Who sells Spanners?

PeterZRH

Well-Known Member
#21
I wouldn't use anything other than an metrinch socket as a wheel brace. They just don't mark the decorative chrome wheelnuts of the Rostyles and will easily torque to 65lb/ft.
 
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hairyrover

Guest
#22
I remember using an adjustable spanner on a nut when my foreman walked past.He asked to have a look at the spanner,when I passed it to him he threw it out of the window. I then had a long lecture about how the spanner for a 1/2 BSW is marked 1/2 BSW and that is the tool you use. Metrinch (what a stupid name) are a vague copy of the tools designed to work on deformed nuts and bolts, the fact that they can be used on various nuts and bolts,similar sized but difeerent standards is coincidental. There are a few instances where (once again by coincidence) fittings are within a few thou of one another 3/8 BSW and 5/8 bsw , 18mm and 28mm for example) and the two sockets or spanners are close enough that they are virtually interchangeable. This has however been taken to extremes by some of these so called universal tools,I have seen a socket marked 1/2 AF,13mm,1/4 BSF which diod a pretty useless job of fitting any.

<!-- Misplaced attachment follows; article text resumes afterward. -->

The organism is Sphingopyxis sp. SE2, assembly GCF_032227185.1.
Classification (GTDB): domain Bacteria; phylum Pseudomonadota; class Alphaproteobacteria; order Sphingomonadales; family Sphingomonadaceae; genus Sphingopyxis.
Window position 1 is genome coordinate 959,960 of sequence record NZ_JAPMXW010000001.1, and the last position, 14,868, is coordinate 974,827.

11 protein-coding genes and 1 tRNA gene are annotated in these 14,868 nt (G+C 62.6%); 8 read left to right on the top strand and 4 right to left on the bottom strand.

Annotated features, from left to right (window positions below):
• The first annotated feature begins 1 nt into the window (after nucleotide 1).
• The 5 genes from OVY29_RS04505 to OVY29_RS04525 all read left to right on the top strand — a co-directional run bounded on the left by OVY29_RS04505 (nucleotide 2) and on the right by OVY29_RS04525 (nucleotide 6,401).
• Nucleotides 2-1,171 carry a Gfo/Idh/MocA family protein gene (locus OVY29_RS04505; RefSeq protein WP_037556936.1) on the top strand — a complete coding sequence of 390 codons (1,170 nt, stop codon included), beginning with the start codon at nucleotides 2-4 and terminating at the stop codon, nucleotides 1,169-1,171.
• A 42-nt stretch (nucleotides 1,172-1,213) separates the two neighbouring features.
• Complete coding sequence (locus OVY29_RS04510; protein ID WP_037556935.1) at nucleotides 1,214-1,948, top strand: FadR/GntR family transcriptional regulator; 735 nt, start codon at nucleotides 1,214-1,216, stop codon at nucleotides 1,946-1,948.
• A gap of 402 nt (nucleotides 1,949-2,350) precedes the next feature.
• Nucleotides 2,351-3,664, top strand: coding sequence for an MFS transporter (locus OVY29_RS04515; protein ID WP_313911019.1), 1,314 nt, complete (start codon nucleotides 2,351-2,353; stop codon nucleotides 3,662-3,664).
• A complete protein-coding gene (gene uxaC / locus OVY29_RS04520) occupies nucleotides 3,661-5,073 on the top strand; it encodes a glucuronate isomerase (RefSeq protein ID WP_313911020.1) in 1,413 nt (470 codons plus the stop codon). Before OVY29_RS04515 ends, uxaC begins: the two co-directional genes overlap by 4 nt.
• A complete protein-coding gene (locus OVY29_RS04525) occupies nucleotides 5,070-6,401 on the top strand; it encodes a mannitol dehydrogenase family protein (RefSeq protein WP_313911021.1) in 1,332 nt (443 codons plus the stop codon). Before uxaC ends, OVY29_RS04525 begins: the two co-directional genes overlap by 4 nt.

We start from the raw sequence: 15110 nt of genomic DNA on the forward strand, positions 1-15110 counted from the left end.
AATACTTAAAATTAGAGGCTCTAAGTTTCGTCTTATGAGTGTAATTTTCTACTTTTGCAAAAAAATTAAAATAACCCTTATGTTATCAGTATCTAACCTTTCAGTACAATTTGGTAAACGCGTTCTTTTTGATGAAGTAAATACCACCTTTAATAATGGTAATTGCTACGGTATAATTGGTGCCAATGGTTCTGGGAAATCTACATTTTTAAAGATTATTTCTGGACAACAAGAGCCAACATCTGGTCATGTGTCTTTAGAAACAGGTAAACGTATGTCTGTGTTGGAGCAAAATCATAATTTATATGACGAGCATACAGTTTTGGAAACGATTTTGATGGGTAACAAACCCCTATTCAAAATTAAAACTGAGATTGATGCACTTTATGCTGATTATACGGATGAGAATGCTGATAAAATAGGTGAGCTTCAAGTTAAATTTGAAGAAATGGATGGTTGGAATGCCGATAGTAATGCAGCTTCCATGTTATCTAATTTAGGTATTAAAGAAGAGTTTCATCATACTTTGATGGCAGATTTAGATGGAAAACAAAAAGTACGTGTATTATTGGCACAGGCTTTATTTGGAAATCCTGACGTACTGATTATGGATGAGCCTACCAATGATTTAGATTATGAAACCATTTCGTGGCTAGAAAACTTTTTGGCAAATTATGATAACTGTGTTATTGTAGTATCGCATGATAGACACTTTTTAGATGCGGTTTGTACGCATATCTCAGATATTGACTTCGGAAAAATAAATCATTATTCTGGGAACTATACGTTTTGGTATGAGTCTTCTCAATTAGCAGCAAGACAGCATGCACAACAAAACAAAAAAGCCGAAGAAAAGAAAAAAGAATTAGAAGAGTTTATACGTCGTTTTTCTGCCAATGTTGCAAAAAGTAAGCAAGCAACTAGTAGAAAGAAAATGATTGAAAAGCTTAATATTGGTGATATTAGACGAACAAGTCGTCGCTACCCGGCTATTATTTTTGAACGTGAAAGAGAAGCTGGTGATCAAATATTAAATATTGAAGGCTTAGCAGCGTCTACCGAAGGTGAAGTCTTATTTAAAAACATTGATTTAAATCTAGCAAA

Each to his own,but I heeded my old foremans advice and have owned and used four sets of sockets and spanners, BSW/BSF, AF,BA and to my shame Metric. I've also followed his lead and thrown a few out the window too.
I've sold tens of thousands of tools over the years,each one designed to fit one size of nut and to fit it correctly,I've also sold hundreds designed to fit chrome plated,brass or alloy fittings or ones that are rusted and/or damaged. I've never sold one that was intended to do both.
 
#23
N
I remember using an adjustable spanner on a nut when my foreman walked past.He asked to have a look at the spanner,when I passed it to him he threw it out of the window. I then had a long lecture about how the spanner for a 1/2 BSW is marked 1/2 BSW and that is the tool you use. Metrinch (what a stupid name) are a vague copy of the tools designed to work on deformed nuts and bolts, the fact that they can be used on various nuts and bolts,similar sized but difeerent standards is coincidental. There are a few instances where (once again by coincidence) fittings are within a few thou of one another 3/8 BSW and 5/8 bsw , 18mm and 28mm for example) and the two sockets or spanners are close enough that they are virtually interchangeable. This has however been taken to extremes by some of these so called universal tools,I have seen a socket marked 1/2 AF,13mm,1/4 BSF which diod a pretty useless job of fitting any.